Although English is an official language in both Samoa and American Samoa and is widely spoken, Samoan shares equal billing and is used by most people for everyday conversation. It is a Polynesian language that's somewhat similar to Tahitian, Tongan, and Cook Islands Maori, but with some important differences.
The vowels are pronounced not as in English (ay, ee, eye, oh, and you) but in the Roman fashion: ah, ay, ee, oh, and oo (as in kangaroo). All vowels are sounded, even if several of them appear next to each other. The village of Nu'uuli in American Samoa, for example, is pronounced New-u-u-lee. The apostrophe that appears between the vowels indicates a glottal stop -- a slight pause similar to the tiny break between "Oh-oh!" in English. The consonants f, g, l, m, n, p, s, t, and v are pronounced as in English, with one major exception: The letter g is pronounced like "ng." Therefore, aiga is pronounced ah-eeng-ah. Pago Pago is pronounced "Pango Pango" as in "pong."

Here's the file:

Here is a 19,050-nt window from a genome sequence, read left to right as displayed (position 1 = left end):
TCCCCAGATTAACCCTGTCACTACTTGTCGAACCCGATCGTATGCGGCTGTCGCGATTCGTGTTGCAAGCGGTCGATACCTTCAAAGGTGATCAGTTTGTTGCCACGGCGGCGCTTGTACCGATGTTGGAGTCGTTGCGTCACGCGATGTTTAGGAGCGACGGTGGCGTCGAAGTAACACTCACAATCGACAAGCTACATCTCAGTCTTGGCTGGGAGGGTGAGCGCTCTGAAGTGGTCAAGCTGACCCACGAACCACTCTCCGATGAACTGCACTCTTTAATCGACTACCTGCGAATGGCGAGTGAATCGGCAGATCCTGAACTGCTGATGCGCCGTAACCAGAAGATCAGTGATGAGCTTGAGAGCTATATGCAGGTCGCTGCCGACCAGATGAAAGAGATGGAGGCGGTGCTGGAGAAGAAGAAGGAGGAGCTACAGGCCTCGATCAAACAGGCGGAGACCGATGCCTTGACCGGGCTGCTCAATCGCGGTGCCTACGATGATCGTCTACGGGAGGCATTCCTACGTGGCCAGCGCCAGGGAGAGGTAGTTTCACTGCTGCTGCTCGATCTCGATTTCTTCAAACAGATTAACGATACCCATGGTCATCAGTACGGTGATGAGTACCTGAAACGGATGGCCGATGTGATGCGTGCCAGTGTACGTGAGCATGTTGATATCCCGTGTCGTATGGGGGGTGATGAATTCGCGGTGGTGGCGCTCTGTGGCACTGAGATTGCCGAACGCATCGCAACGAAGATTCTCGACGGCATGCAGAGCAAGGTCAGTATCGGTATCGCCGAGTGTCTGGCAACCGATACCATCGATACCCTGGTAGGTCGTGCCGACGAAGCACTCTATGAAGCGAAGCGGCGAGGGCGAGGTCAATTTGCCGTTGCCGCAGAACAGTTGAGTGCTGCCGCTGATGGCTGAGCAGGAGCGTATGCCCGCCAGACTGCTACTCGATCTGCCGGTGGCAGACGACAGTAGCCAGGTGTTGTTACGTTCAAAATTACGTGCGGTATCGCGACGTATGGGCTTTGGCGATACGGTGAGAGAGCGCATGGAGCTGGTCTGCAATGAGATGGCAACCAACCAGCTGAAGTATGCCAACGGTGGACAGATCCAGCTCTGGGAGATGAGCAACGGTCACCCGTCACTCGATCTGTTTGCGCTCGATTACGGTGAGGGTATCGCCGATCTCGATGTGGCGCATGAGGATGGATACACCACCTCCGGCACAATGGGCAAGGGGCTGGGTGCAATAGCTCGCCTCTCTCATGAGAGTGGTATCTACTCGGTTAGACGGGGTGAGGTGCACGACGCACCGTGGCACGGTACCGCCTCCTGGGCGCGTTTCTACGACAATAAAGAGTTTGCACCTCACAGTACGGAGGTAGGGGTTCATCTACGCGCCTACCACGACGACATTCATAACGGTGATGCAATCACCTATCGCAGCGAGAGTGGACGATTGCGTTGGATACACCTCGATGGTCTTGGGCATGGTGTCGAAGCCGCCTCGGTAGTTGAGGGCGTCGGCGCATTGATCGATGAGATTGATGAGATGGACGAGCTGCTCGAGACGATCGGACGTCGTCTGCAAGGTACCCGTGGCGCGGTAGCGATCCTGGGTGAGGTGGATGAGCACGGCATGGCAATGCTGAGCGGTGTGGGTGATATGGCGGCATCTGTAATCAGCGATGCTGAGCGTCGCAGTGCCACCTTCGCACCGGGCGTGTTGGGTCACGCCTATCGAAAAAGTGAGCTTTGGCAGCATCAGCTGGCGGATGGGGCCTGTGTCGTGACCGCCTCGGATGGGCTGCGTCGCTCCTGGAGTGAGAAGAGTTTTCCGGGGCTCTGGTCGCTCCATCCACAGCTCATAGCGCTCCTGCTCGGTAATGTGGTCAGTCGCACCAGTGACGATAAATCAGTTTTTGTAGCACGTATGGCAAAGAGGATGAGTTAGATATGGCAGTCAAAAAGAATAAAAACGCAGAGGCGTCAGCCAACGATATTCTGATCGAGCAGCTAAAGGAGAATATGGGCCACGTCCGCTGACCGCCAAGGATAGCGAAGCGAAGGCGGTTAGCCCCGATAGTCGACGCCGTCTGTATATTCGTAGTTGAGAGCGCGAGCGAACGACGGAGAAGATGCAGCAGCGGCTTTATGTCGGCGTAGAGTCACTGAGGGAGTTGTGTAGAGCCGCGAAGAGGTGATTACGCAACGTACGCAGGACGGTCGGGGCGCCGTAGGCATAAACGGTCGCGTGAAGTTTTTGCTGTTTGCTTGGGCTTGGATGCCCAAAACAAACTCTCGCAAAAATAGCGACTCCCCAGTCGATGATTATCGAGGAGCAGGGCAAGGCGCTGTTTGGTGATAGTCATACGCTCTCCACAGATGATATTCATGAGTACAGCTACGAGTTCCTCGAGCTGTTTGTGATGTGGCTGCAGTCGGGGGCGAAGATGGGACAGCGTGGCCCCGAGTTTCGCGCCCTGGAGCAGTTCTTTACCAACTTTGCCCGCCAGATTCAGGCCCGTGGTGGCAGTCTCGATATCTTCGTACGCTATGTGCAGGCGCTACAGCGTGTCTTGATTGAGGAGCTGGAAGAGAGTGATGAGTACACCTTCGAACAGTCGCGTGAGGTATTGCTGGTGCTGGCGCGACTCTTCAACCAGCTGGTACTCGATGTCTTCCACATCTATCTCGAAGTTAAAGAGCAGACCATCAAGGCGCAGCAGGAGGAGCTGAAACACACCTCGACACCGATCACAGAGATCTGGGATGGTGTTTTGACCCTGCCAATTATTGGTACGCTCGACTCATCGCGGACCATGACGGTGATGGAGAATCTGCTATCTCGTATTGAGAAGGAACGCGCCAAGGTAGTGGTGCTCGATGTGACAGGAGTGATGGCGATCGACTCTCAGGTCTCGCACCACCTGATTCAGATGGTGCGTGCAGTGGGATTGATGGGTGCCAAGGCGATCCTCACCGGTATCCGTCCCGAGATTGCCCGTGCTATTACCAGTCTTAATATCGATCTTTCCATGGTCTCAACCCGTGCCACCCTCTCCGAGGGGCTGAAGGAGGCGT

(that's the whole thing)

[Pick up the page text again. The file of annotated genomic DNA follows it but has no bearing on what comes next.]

Here are some words that may help you win friends and influence your hosts:
hello talofa tah-low-fah
welcome afio mai ah-fee-oh my
good-bye tofa tow-fah
good health manuia mah-new-yah
please fa'amolemole fah-ah-moly-moly
man tamaloa tah-mah-low-ah
woman fafine fah-fini
transvestite fa'afafine fah-fah-fini
thank you fa'afetai fah-fee-tie
kava bowl tanoa tah-no-ah
good lelei lay-lay
bad leaga lay-ang-ah
happy/feast fiafia fee-ah-fee-ah
house fale fah-lay
wraparound skirt lava-lava lava-lava
dollar tala tah-lah
cent sene say-nay
high chief ali'i ah-lee-ee
small island motu mo-too
white person palagi pah-lahng-ee
Pea Soup & Corned Beef -- Many words in Samoan have English roots. Take the word for corned beef, pisupo (pee-soo-poh). The first Western canned food to reach Samoa was pea soup. Pisupo, the Samoan version of pea soup, was adopted as the word for corned beef, which also came in cans. Corned beef was and still is much more popular than pea soup.